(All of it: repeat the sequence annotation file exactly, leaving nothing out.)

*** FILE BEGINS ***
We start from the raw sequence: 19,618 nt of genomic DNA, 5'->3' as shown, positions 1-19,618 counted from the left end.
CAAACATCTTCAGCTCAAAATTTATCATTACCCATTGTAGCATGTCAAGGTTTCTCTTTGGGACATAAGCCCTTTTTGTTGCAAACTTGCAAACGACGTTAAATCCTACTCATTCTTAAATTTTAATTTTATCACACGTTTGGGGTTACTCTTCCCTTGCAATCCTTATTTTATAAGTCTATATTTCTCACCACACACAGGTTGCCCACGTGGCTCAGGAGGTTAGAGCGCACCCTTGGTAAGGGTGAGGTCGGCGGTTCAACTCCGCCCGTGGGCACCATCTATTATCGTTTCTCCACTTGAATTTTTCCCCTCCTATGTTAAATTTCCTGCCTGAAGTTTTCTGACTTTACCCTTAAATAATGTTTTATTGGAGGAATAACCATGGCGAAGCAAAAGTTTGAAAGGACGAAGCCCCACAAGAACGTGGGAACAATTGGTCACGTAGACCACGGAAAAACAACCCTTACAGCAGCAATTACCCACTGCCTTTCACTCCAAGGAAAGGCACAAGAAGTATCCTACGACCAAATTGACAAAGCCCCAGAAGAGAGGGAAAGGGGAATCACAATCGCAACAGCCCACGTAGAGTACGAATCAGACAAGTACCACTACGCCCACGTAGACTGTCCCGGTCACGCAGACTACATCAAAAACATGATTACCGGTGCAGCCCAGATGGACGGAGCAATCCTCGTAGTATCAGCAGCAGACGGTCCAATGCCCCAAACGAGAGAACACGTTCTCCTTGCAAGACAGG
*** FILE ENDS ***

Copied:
We start from the raw sequence: 19,618 nt of genomic DNA, 5'->3' as shown, positions 1-19,618 counted from the left end.
CAAACATCTTCAGCTCAAAATTTATCATTACCCATTGTAGCATGTCAAGGTTTCTCTTTGGGACATAAGCCCTTTTTGTTGCAAACTTGCAAACGACGTTAAATCCTACTCATTCTTAAATTTTAATTTTATCACACGTTTGGGGTTACTCTTCCCTTGCAATCCTTATTTTATAAGTCTATATTTCTCACCACACACAGGTTGCCCACGTGGCTCAGGAGGTTAGAGCGCACCCTTGGTAAGGGTGAGGTCGGCGGTTCAACTCCGCCCGTGGGCACCATCTATTATCGTTTCTCCACTTGAATTTTTCCCCTCCTATGTTAAATTTCCTGCCTGAAGTTTTCTGACTTTACCCTTAAATAATGTTTTATTGGAGGAATAACCATGGCGAAGCAAAAGTTTGAAAGGACGAAGCCCCACAAGAACGTGGGAACAATTGGTCACGTAGACCACGGAAAAACAACCCTTACAGCAGCAATTACCCACTGCCTTTCACTCCAAGGAAAGGCACAAGAAGTATCCTACGACCAAATTGACAAAGCCCCAGAAGAGAGGGAAAGGGGAATCACAATCGCAACAGCCCACGTAGAGTACGAATCAGACAAGTACCACTACGCCCACGTAGACTGTCCCGGTCACGCAGACTACATCAAAAACATGATTACCGGTGCAGCCCAGATGGACGGAGCAATCCTCGTAGTATCAGCAGCAGACGGTCCAATGCCCCAAACGAGAGAACACGTTCTCCTTGCAAGACAGG